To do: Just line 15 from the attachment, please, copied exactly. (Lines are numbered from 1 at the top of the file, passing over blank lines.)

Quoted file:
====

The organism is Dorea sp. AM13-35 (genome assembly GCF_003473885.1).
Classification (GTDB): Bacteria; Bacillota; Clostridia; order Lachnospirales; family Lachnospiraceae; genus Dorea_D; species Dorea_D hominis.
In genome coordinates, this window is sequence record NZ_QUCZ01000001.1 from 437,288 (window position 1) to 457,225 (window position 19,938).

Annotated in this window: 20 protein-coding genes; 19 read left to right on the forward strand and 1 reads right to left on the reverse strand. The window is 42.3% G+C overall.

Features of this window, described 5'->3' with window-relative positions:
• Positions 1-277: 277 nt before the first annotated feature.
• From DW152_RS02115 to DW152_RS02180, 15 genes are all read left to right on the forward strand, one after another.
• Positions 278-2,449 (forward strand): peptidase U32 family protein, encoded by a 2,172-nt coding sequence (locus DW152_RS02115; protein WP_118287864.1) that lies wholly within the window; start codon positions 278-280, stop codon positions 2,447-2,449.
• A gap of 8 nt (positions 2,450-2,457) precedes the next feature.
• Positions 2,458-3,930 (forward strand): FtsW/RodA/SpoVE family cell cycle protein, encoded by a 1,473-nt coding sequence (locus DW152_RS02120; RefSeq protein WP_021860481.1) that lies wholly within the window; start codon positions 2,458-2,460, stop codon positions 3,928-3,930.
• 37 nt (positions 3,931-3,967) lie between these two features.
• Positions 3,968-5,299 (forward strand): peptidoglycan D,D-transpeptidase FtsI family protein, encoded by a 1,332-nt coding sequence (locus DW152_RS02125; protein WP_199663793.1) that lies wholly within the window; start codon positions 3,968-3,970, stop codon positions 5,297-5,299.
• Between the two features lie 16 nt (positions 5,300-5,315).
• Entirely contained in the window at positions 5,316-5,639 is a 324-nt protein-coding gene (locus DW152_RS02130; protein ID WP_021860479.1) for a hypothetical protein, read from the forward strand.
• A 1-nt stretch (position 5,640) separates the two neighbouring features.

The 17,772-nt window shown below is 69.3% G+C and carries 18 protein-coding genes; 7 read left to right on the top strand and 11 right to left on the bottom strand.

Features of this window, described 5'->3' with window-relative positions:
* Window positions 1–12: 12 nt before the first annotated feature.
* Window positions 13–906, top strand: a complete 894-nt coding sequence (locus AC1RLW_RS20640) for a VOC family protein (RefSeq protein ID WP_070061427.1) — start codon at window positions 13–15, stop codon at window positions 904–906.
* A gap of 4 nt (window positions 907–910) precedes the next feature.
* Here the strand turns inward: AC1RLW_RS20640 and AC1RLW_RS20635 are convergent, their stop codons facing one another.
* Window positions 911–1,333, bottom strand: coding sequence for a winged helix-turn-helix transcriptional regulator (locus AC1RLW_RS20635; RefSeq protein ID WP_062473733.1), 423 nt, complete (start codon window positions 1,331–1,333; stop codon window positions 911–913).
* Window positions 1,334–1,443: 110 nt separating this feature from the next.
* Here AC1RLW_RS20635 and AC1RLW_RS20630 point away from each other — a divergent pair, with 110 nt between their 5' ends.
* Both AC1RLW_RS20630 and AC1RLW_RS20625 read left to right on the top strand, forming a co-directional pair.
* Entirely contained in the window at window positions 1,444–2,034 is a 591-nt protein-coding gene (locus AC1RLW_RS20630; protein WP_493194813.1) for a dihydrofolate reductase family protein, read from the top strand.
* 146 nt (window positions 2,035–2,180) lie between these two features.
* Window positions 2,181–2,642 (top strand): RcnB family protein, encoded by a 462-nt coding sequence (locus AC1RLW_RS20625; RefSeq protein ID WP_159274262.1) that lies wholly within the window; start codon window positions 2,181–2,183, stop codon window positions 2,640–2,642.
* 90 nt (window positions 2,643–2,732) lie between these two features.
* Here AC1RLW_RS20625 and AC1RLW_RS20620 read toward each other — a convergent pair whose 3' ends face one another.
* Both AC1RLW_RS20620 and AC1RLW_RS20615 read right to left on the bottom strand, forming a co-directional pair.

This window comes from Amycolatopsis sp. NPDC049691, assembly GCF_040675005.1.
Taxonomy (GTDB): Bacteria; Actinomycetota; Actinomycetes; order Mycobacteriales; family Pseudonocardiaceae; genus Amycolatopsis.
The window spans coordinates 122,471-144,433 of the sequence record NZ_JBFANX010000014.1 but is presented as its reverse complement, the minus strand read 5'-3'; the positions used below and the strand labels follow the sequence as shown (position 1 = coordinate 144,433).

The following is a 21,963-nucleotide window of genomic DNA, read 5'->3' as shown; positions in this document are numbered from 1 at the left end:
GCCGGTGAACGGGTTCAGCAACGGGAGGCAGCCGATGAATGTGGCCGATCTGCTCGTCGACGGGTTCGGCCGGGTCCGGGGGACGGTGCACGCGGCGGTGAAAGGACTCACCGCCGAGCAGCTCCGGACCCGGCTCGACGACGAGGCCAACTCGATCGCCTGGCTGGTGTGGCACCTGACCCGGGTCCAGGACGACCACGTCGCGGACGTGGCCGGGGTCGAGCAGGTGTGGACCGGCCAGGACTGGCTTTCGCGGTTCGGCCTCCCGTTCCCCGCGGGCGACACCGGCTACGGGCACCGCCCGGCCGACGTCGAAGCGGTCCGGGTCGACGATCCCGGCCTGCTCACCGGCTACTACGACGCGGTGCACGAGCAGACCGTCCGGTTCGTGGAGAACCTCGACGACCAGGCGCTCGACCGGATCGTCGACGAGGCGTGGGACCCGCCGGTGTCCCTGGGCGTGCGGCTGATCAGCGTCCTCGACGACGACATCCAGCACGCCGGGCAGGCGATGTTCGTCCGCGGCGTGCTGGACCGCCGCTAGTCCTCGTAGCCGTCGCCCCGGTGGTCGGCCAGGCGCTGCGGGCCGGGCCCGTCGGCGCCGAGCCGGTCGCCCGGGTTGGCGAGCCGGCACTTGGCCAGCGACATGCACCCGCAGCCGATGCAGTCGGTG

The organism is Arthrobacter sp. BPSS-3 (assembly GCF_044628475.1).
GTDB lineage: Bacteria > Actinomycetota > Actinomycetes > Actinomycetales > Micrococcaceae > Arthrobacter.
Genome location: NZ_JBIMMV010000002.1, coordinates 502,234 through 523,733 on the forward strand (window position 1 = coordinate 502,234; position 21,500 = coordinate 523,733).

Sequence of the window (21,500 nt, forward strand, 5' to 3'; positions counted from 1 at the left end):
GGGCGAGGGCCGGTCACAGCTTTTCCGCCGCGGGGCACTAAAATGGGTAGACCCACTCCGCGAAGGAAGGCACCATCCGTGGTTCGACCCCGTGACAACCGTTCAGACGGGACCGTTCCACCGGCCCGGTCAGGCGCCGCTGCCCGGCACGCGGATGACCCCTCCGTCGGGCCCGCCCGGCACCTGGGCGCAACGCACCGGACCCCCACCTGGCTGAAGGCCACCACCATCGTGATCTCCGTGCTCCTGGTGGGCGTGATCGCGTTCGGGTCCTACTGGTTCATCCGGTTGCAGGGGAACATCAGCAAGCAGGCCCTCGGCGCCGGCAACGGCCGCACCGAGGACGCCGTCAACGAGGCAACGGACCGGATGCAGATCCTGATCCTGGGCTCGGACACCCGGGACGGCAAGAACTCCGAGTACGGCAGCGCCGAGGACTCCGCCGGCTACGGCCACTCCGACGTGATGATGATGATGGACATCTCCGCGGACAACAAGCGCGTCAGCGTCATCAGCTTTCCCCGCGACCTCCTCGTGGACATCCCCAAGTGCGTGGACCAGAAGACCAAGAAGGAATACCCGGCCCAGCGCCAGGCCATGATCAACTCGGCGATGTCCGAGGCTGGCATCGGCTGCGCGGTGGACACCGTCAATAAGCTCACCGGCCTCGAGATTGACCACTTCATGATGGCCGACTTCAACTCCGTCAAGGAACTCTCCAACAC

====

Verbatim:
• A 1-nt stretch (position 5,640) separates the two neighbouring features.